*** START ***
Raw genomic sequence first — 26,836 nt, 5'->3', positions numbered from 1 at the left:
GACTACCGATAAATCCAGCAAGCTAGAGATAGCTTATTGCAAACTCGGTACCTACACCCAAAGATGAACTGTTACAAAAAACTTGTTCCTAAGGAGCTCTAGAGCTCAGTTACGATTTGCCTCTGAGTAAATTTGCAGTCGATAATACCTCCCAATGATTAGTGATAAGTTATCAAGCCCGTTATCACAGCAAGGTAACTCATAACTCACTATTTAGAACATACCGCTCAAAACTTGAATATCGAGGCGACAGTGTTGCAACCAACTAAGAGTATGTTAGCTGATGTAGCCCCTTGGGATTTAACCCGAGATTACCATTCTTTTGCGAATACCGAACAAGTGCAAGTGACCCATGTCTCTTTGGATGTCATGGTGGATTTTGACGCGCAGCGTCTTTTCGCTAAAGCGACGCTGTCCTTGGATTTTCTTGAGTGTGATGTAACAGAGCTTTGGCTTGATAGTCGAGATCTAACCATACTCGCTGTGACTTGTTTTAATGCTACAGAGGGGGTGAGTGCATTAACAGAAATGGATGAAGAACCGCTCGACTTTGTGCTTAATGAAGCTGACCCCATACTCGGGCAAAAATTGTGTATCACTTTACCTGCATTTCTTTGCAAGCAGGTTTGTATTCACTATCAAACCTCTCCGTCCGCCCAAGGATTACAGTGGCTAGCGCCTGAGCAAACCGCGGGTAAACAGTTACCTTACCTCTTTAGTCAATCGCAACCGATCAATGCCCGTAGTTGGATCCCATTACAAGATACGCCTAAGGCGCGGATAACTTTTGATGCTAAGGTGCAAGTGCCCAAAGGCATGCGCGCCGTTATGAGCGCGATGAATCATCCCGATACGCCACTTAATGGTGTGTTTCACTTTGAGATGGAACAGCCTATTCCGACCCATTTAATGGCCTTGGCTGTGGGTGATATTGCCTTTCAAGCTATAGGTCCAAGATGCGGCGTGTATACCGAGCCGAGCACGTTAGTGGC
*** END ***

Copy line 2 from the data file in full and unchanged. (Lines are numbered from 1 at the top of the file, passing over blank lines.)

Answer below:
GACTACCGATAAATCCAGCAAGCTAGAGATAGCTTATTGCAAACTCGGTACCTACACCCAAAGATGAACTGTTACAAAAAACTTGTTCCTAAGGAGCTCTAGAGCTCAGTTACGATTTGCCTCTGAGTAAATTTGCAGTCGATAATACCTCCCAATGATTAGTGATAAGTTATCAAGCCCGTTATCACAGCAAGGTAACTCATAACTCACTATTTAGAACATACCGCTCAAAACTTGAATATCGAGGCGACAGTGTTGCAACCAACTAAGAGTATGTTAGCTGATGTAGCCCCTTGGGATTTAACCCGAGATTACCATTCTTTTGCGAATACCGAACAAGTGCAAGTGACCCATGTCTCTTTGGATGTCATGGTGGATTTTGACGCGCAGCGTCTTTTCGCTAAAGCGACGCTGTCCTTGGATTTTCTTGAGTGTGATGTAACAGAGCTTTGGCTTGATAGTCGAGATCTAACCATACTCGCTGTGACTTGTTTTAATGCTACAGAGGGGGTGAGTGCATTAACAGAAATGGATGAAGAACCGCTCGACTTTGTGCTTAATGAAGCTGACCCCATACTCGGGCAAAAATTGTGTATCACTTTACCTGCATTTCTTTGCAAGCAGGTTTGTATTCACTATCAAACCTCTCCGTCCGCCCAAGGATTACAGTGGCTAGCGCCTGAGCAAACCGCGGGTAAACAGTTACCTTACCTCTTTAGTCAATCGCAACCGATCAATGCCCGTAGTTGGATCCCATTACAAGATACGCCTAAGGCGCGGATAACTTTTGATGCTAAGGTGCAAGTGCCCAAAGGCATGCGCGCCGTTATGAGCGCGATGAATCATCCCGATACGCCACTTAATGGTGTGTTTCACTTTGAGATGGAACAGCCTATTCCGACCCATTTAATGGCCTTGGCTGTGGGTGATATTGCCTTTCAAGCTATAGGTCCAAGATGCGGCGTGTATACCGAGCCGAGCACGTTAGTGGC